Senior Alex Lawson will join teammate Quentin Monaghan in the doubles draw of the inaugural Oracle/ITA Masters this weekend. The pair enter the fall ranked No. 28 nationally.

Irish Extra: Irish Men's Doubles Pairing Boasts All-Star Potential

April 20, 2015

It starts with a fist pump that punches the air in triumph.

Then, there’s the scream, a release of pure unbridled emotion that celebrates the selfless summit of teamwork on the tennis court.

Alex Lawson and Billy Pecor celebrate their points as the University of Notre Dame’s No. 1 men’s tennis doubles team with fire and fury.

On Friday, big serves and big returns helped Lawson and Pecor serve notice that their skilled play and blazing emotion have the potential to lead them to the ultimate celebration in college tennis, the NCAA Championships May 14-25 in Waco, Texas.

Lawson and Pecor, ranked No. 12 in the nation, scored an 8-5 victory against No. 10 Skander Mansouri and Christian Seraphim of Wake Forest on the Courtney Tennis Center courts. No. 12 Wake Forest gained the upper hand in singles and scored a 4-3 victory against No. 37 Notre Dame.

Owning a 6-1 record in rugged Atlantic Coast Conference competition, Lawson and Pecor improved to 9-4 (fall and spring) against ranked competition and have clearly established themselves in the national championship conversation.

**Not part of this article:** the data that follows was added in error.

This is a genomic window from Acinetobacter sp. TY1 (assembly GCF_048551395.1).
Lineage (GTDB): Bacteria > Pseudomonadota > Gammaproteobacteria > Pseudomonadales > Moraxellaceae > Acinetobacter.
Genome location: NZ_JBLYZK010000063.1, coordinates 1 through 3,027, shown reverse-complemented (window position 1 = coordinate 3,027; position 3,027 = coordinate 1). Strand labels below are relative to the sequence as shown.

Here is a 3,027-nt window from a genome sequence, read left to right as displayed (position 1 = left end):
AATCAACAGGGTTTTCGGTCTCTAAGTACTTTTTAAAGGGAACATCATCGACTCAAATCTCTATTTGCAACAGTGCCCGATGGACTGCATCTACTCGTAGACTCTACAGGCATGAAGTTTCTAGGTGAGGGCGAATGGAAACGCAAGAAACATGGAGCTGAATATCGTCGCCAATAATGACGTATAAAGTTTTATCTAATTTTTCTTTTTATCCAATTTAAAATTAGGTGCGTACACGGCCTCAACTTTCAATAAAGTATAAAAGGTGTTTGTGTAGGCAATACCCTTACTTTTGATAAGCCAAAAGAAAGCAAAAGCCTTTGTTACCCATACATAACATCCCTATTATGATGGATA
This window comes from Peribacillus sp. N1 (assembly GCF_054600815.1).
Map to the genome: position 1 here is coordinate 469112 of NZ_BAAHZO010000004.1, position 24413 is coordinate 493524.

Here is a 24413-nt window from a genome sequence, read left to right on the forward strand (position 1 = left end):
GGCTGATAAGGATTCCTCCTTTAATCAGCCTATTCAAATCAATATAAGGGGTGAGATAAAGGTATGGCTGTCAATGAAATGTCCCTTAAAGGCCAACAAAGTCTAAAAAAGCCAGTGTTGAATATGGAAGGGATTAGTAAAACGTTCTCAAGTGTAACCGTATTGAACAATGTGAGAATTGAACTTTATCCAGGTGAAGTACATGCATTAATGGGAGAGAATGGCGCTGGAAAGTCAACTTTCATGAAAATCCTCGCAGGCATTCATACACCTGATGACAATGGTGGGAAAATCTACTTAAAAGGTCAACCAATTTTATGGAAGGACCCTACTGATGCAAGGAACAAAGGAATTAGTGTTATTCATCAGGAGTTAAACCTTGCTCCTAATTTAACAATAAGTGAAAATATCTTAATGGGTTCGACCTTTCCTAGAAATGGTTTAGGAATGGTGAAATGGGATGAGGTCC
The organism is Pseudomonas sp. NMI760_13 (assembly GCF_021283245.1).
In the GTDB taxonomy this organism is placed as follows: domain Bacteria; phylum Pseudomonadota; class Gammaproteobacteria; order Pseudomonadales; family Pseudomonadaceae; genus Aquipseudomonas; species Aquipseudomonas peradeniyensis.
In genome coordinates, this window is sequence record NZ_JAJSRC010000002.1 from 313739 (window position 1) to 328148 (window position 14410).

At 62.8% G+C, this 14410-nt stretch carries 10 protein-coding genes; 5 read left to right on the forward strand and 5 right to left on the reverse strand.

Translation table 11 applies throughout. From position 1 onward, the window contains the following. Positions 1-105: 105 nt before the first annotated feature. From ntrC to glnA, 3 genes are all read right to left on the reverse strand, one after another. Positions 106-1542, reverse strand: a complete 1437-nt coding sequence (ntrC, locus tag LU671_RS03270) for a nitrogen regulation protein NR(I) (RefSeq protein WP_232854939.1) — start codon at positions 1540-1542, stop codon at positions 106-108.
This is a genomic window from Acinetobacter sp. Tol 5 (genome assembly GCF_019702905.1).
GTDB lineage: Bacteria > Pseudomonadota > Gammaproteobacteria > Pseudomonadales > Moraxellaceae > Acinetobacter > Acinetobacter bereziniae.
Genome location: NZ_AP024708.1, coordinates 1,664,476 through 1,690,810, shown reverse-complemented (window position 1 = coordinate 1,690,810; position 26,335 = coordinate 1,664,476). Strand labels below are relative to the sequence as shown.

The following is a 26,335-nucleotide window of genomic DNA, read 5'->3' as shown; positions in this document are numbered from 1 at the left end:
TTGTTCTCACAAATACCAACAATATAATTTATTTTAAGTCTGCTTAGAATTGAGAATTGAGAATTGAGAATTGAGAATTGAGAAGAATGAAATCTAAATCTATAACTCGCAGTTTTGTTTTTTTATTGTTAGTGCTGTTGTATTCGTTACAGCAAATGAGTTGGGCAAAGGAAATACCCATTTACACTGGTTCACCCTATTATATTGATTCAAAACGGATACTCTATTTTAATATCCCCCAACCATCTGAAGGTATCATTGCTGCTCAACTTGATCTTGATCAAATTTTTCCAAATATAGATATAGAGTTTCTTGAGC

“I don’t think we’re afraid to talk about it,” Notre Dame coach Ryan Sachire said of the potential championship season that could become reality for Pecor and Lawson. “They’re one of probably 10 to 15 teams that know they can win the tournament if they play well. At this level there’s a lot of parity. They’re really talented, but so are a lot of other teams. It may be how much can they improve between now and then, when they get down to Waco and then who is playing the best tennis of the teams that are capable of doing well. If they take one match at a time and play their best tennis, they’re going to have a chance to beat anybody.”

One of the biggest challenges for a tennis coach is to fit the pieces of doubles teams together perfectly. Sachire’s coaching insights lead him to look for players who have skills that can mesh together — a player who is a strong set-up man paired with a strong finisher — yet he also knows he has to match up players who can work together.

“Probably the bigger thing, the more important thing, is personalities that can feed off one another,” Sachire said of solving a doubles puzzle. “There’s a lot of logic, yet, obviously, it’s more about trial and error a little bit. You can usually tell if a great doubles team is going to click from the first time you put them together because their personalities mesh and you can see their games meshing. Clearly an example of that is our No. 1 team. They play well together, but probably most importantly they feed off each other really well emotionally.”

Lawson and Pecor both bring fire to their matches. Their fiery emotion fuels a passionate attack.

“We have a lot of fire,” Lawson said. “We’ll win points, and we’ll just go crazy. It’s fun. We’ll win a big point, and we’re just screaming in each other’s faces. It’s a huge adrenaline rush. We’re playing our best when we’re knocking off volleys and screaming in each other’s faces. It makes us a really tough team to play.”

Pecor said he and Lawson have similar temperament, but they also have different talents and skills sets they have learned to use to their advantage.